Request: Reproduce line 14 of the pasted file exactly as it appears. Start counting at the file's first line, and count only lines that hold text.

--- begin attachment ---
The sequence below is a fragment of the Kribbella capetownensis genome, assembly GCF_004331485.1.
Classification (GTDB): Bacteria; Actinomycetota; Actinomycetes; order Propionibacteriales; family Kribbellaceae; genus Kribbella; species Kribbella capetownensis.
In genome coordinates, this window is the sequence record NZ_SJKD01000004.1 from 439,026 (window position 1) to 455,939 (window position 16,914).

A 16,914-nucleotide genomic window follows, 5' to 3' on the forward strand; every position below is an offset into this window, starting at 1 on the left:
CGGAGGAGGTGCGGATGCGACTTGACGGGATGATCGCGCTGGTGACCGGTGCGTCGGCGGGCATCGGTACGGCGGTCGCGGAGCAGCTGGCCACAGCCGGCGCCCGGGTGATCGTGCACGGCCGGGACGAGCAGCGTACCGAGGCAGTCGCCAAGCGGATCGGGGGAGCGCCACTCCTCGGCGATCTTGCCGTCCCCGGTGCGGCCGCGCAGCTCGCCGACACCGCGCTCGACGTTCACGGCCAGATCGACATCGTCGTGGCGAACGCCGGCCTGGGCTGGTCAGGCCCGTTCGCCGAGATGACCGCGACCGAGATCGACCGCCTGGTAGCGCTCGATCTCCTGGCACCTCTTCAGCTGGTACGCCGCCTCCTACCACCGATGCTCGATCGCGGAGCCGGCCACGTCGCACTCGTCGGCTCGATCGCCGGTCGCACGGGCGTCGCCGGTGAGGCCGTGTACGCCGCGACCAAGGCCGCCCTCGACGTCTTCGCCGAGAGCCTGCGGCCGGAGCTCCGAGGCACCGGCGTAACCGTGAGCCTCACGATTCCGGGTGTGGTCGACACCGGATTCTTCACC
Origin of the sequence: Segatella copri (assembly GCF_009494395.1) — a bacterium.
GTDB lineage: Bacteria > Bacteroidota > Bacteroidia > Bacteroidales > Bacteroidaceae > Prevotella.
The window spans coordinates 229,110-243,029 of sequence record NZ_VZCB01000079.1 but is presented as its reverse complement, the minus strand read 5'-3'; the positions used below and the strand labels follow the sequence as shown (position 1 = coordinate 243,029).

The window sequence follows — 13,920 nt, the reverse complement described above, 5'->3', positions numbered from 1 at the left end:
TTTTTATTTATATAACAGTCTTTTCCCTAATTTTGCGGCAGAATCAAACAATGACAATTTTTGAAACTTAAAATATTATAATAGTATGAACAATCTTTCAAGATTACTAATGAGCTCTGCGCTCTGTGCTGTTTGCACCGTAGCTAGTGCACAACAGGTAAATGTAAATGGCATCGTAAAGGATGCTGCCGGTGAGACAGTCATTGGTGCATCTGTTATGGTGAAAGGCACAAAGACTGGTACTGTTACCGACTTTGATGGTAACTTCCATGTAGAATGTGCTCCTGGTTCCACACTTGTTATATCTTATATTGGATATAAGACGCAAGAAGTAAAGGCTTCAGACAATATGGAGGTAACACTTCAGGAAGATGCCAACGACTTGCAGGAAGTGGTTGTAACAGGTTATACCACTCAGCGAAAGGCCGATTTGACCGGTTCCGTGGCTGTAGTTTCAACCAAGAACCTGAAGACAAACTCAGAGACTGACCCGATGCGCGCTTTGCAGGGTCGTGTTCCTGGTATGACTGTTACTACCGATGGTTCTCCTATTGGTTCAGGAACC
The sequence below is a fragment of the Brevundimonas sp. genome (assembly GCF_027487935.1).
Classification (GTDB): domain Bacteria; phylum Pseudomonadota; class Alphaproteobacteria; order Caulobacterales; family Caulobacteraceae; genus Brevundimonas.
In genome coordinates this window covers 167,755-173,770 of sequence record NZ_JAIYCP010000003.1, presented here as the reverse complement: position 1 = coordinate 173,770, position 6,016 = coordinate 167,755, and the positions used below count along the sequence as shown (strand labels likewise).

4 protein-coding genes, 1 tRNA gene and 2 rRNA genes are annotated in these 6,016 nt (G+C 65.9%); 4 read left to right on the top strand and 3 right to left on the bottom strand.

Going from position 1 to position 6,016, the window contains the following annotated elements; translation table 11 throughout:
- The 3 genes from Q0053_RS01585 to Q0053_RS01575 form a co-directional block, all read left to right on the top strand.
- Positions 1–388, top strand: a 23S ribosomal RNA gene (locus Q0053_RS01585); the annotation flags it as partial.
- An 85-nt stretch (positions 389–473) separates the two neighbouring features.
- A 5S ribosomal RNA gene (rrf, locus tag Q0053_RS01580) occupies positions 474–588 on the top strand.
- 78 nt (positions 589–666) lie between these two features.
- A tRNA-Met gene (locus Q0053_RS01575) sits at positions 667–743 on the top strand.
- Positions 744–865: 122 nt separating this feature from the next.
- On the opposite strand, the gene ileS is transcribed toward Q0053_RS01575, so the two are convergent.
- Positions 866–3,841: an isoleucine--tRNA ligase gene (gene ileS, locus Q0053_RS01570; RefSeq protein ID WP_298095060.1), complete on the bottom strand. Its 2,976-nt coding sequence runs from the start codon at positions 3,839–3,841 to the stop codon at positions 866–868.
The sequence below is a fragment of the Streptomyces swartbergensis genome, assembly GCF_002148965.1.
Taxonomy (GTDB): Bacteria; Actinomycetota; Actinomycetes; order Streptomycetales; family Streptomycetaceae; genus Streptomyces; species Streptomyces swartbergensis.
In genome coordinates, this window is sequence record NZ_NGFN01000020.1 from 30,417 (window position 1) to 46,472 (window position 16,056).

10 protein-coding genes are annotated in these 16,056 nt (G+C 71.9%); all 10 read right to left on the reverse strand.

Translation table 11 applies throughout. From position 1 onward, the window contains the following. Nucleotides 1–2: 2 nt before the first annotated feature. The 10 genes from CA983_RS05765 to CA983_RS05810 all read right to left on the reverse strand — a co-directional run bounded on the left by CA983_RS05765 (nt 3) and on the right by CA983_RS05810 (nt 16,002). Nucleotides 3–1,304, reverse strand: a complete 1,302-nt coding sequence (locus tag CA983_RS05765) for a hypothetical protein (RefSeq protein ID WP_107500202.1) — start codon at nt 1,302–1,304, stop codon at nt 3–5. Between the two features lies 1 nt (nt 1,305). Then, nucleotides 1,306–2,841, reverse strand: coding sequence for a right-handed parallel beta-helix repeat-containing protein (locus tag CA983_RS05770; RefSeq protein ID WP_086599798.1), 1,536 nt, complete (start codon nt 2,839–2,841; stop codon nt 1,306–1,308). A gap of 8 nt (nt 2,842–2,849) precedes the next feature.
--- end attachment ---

4 protein-coding genes, 1 tRNA gene and 2 rRNA genes are annotated in these 6,016 nt (G+C 65.9%); 4 read left to right on the top strand and 3 right to left on the bottom strand.